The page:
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A story about a learner with PMLD and how multi-disciplinary working supports greater independence, UK

This is the story of Abigail, a learner with profound and multiple learning difficulties (PMLD), and how effective multi-disciplinary working has helped her to achieve greater independence at the National Star College. We will reflect on how a team of professionals hold Abigail at the centre of their work, sharing knowledge, information and experience to ensure she gets the best out of her learning experience, and feels valued, safe, supported and happy.


Abigail is on a two-year programme at the National Star College (NSC) where she is following a personalised programme to support her to realise her potential.  Abigail has profound and multiple learning disabilities alongside physical differences including being non-verbal, wheelchair-user and having Cerebral Palsy. Abigail needs full support to access education, the community and to participate in everyday life.

At NSC there are a range of therapy, health and educational services to support learners. This story will focus specifically on how we work effectively as a multi-disciplinary team (MDT) to meet Abigail’s needs.  

Abigail came to NSC in September 2015 having previously attended a specialist school.  This was her first residential placement, she now lives on-site at college with a group of peers supported by a team of residential staff.  During a pre-admission residential stay Abigail accessed sample education sessions where she was assessed by a range of therapists and education staff to consider her educational, therapeutic and care needs. Abigail’s first term at college comprised a baseline assessment period where the MDT worked closely together to inform an individualised plan to support her specific needs.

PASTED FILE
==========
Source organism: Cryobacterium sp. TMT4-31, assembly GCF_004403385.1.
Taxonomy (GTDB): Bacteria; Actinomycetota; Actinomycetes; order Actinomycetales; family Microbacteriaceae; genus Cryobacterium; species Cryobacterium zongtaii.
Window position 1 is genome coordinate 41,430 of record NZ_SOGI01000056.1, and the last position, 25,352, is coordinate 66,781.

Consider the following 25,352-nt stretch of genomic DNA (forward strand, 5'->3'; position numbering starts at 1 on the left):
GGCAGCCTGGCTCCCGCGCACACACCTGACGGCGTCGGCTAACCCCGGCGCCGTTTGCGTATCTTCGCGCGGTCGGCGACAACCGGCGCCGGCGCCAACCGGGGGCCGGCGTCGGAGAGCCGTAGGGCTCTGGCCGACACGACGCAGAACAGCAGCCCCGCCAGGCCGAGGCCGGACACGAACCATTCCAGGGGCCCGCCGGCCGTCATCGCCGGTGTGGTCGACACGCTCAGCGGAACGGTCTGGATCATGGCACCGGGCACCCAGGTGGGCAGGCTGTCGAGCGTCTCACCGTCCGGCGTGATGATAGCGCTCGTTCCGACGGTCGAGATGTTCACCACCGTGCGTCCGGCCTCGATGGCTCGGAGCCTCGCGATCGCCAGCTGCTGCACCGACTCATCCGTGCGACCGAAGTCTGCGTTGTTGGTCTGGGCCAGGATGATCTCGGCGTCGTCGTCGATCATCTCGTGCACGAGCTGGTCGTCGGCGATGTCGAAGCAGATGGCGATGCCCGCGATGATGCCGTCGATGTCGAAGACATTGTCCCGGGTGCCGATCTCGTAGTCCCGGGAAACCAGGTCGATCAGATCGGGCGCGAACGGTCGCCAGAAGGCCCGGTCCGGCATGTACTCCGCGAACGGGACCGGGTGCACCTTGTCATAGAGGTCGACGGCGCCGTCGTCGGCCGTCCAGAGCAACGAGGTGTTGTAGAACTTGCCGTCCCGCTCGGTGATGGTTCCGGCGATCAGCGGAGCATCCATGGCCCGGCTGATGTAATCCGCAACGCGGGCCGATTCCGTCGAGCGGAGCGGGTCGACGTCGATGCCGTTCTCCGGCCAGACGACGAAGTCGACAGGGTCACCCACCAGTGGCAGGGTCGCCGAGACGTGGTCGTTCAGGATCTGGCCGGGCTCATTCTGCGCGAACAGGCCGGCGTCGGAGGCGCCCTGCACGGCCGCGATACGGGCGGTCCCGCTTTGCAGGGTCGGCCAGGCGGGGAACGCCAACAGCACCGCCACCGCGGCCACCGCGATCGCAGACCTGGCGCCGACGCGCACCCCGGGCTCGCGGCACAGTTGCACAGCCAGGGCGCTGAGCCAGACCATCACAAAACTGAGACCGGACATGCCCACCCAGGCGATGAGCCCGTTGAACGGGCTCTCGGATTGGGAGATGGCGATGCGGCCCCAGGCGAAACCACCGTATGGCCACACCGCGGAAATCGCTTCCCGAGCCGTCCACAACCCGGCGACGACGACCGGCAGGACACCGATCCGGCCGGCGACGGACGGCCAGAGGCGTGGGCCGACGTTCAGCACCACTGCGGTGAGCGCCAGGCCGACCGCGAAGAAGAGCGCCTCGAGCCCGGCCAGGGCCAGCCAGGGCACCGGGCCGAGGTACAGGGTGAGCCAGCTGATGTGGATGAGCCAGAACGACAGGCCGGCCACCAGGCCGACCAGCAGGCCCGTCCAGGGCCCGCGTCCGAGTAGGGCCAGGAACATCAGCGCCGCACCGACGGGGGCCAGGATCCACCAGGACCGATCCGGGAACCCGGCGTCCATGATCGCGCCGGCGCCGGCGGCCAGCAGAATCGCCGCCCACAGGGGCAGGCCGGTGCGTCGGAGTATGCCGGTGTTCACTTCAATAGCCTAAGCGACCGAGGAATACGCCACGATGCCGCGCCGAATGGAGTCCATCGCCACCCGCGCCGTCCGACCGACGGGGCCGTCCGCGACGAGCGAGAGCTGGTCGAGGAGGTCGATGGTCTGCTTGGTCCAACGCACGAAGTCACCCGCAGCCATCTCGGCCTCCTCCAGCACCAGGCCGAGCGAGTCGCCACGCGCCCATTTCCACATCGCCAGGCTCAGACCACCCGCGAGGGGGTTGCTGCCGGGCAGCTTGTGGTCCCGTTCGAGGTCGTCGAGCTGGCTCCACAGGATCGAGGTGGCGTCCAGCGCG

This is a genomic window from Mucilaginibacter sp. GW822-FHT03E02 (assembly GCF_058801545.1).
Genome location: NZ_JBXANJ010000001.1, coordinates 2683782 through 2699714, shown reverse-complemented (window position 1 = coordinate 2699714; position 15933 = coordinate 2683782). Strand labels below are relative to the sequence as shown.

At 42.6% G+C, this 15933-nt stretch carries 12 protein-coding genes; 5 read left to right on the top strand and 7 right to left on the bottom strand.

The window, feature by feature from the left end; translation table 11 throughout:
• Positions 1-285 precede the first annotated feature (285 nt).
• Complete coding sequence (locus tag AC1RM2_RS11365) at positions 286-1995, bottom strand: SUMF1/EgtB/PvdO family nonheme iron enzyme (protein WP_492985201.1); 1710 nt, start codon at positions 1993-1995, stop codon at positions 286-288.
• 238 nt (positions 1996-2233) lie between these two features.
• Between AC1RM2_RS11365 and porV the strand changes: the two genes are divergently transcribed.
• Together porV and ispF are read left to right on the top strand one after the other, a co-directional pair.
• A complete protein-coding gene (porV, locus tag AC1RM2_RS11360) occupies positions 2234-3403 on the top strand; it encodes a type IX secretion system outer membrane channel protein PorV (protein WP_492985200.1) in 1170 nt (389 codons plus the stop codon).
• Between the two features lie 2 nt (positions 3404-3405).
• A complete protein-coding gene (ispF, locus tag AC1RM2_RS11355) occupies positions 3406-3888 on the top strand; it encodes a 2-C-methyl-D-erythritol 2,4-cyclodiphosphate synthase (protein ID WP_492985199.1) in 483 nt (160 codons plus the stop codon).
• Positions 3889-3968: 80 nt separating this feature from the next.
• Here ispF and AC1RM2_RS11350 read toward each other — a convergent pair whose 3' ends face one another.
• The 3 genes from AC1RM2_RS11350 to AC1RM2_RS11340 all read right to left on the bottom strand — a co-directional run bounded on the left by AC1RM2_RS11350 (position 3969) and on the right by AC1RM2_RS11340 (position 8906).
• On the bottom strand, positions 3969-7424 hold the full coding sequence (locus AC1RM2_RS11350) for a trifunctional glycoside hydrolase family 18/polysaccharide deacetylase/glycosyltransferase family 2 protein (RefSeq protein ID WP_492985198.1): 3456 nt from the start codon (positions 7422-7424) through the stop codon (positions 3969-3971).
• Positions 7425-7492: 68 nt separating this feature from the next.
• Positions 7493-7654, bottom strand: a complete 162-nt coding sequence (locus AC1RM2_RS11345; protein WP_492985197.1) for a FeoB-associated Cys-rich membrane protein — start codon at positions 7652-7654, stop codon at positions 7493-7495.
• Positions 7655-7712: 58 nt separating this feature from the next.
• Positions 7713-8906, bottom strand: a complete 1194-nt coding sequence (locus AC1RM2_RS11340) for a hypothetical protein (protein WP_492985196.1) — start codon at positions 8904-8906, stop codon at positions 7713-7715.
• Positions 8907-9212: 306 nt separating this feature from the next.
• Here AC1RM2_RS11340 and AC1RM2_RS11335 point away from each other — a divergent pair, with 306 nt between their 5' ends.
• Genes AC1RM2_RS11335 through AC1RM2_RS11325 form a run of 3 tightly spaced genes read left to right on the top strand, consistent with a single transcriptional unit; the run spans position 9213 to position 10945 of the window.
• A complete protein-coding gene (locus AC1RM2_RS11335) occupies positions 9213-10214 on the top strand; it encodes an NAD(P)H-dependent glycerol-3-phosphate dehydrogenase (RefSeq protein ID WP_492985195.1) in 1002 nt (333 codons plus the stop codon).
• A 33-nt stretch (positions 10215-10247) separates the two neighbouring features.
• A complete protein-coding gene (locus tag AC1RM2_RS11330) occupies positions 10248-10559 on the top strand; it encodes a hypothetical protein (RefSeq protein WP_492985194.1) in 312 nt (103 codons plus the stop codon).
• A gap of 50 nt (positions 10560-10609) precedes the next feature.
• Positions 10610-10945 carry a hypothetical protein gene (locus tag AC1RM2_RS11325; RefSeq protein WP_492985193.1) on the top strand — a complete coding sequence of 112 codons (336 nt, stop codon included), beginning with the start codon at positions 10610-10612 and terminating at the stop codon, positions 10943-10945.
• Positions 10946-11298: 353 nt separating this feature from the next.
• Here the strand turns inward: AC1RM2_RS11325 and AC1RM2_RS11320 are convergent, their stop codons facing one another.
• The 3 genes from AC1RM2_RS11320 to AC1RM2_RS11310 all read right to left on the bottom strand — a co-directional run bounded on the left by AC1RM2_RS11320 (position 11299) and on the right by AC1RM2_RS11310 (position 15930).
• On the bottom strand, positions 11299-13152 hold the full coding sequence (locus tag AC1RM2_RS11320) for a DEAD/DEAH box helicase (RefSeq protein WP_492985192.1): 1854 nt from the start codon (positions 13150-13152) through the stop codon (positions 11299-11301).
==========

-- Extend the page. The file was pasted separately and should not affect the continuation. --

Throughout the college placement the MDT will meet regularly for progress reviews and planning, with flexibility to collaborate when specific action is needed, for example, to explore issues around fatigue and difficulties with maintaining attention.  In this case, the PLC (Personal Learning Co-ordinator) and residential team worked collaboratively to set in place a resting schedule for Abigail which had an immediate positive effect on levels of alertness. The PLC worked closely with the professional team to create a personalised timetable for Abigail which allows access to therapies, life skills and personalised learning with scope for multi-disciplinary working.

In Abigail’s case, the SLT (Speech and Language Therapist) worked individually with her to assess the appropriateness of using high- tech versus low-tech communication aids.  A low-tech communication approach was deemed most appropriate.  The SLT shared guidelines with the multi-disciplinary team and trained residential staff to ensure a collaborative approach to her communicative development. An example of this working positively is that Abigail was able to use choice cards and audio switches to indicate what colour she would like her bedroom painted and she has also used a similar approach to choose her meals – increasing her independence. In addition, an SLT assistant was timetabled into an educational session to model best practice.

The OT (Occupational therapist) worked alongside physiotherapists to co-ordinate postural and mobility management for Abigail. The Physiotherapist provided training and stretch guidelines for the residential staff to follow.  The OT has assessed the impact of her disability on her daily needs and has shared an OT handover report on how best to support Abigail. Professionals regularly share information on progress and programmes with the team to ensure consistency of approach. An example of information sharing has been the contribution to Abigail’s extension request report to help secure her an additional year at college.   

Written by
Maria Townley and Donna Fenley

Maria Townley
Personal Learning Co-ordinator
National Star College